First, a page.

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National and State Registers of Historic Places

Soule Canal - Gray County Segment 1

Picture of property NE 1/4 Sec. 1, Twp. 26S, Range 29W
Ingalls (Gray County)
Listed in National Register Oct 15, 2014

Architect: N/A
Category: irrigation facility
Thematic Nomination: Historic Resources of the Soule Canal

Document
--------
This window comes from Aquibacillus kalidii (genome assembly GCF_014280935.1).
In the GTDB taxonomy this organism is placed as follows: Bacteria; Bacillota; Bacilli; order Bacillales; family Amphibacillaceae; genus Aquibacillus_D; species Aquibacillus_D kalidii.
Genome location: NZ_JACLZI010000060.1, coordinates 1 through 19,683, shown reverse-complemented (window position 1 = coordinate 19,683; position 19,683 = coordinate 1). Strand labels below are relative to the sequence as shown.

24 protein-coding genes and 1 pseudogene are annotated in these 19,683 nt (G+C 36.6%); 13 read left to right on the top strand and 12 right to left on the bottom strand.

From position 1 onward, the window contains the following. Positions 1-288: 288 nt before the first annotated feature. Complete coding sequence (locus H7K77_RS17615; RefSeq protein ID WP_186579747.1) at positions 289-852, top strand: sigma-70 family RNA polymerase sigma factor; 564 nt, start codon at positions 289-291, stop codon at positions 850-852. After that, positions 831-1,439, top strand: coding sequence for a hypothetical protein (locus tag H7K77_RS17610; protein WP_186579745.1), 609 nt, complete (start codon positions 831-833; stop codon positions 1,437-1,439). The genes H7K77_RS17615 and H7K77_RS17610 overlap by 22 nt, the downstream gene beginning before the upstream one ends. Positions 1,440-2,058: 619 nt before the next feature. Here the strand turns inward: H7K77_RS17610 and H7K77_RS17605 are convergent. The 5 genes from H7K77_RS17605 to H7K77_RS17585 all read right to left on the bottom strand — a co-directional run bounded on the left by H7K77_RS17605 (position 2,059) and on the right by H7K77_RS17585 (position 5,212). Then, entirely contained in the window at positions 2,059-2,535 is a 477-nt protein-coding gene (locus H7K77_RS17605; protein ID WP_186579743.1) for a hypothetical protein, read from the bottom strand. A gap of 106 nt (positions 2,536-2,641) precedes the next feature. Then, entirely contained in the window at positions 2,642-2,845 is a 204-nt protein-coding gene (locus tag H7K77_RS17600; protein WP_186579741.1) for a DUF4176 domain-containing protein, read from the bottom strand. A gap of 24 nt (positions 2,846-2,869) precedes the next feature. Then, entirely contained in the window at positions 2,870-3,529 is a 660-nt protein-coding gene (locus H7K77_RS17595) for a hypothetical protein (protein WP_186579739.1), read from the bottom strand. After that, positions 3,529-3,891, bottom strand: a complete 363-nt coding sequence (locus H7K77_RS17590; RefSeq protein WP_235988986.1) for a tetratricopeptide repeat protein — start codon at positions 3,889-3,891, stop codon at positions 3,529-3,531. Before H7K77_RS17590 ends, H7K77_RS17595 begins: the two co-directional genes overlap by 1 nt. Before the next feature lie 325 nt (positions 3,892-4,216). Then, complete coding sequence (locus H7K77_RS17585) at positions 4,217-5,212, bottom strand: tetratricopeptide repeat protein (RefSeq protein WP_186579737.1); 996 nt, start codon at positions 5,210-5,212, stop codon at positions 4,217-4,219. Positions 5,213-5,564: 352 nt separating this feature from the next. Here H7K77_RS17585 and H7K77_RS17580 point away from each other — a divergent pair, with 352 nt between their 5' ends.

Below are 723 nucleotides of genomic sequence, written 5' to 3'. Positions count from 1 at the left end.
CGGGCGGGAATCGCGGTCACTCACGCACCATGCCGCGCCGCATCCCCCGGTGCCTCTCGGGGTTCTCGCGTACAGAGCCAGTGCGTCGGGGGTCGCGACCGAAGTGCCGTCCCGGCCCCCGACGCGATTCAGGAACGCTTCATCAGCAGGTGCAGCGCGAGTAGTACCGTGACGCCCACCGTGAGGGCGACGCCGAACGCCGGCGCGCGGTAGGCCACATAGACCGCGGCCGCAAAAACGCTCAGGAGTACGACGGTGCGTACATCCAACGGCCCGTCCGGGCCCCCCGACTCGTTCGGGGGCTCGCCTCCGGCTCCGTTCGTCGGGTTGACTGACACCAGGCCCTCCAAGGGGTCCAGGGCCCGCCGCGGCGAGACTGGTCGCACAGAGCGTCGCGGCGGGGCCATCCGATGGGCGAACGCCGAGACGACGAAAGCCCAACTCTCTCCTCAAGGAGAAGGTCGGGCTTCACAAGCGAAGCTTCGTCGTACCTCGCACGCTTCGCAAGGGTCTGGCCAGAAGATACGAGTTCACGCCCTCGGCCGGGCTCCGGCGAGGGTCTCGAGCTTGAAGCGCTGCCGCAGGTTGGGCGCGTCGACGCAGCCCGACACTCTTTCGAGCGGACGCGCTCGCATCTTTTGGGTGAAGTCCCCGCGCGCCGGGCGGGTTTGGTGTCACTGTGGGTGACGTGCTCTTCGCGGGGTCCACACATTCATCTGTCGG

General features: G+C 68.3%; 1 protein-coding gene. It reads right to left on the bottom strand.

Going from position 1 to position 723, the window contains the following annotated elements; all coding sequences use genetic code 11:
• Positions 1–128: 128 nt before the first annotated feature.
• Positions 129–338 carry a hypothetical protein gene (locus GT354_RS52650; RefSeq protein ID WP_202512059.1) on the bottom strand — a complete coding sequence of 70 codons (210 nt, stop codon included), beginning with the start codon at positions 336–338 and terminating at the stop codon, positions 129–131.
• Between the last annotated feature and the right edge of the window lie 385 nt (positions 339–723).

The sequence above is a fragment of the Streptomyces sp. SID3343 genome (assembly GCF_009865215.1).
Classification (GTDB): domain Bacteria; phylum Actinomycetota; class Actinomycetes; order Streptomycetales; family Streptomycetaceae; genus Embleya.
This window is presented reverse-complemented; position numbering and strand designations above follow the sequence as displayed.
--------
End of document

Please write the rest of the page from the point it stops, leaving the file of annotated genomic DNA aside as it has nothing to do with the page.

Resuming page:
The Soule Canal, also known as the Eureka Canal, was a 96-mile-long earthen ditch constructed in the late 19th century to carry water from the Arkansas River to farms in southwest Kansas for irrigation purposes. Plans for its construction were conceived by brothers John and George Gilbert, and the project was financed by Asa Soule, a native of Rochester, New York who made his millions manufacturing and selling hop bitters. Construction of the canal began in April 1884 and was completed in 1889. It took two years, 60 horses, 150 men, and between $250,000 and $1 million to dig the channel that stretched from Ingalls in Gray County to Spearville in Ford County. The canal was a complete failure, due in part to the nature of its construction, including a risk of side slopes collapsing and water loss due to seepage, and the fact that there was nobody in charge of maintaining it. Attempts to revive the canal in 1909 and 1931 were unsuccessful. This segment nearest Ingalls is the westernmost extant portion of the canal located nearest the long-buried sump or collecting pool that was adjacent to the Arkansas River southeast of Ingalls. The site includes a remnant of the early 20th century alignment of U.S. Highway 50, which cuts through the west edge of the canal structure. The roadbed and associated roadway elements illustrate a considerable obstacle to the efforts to revive the canal in the early 20th century, thus ending future attempts to utilize the ditch for irrigation purposes. It was nominated for its association with agriculture, community planning and development, and engineering.

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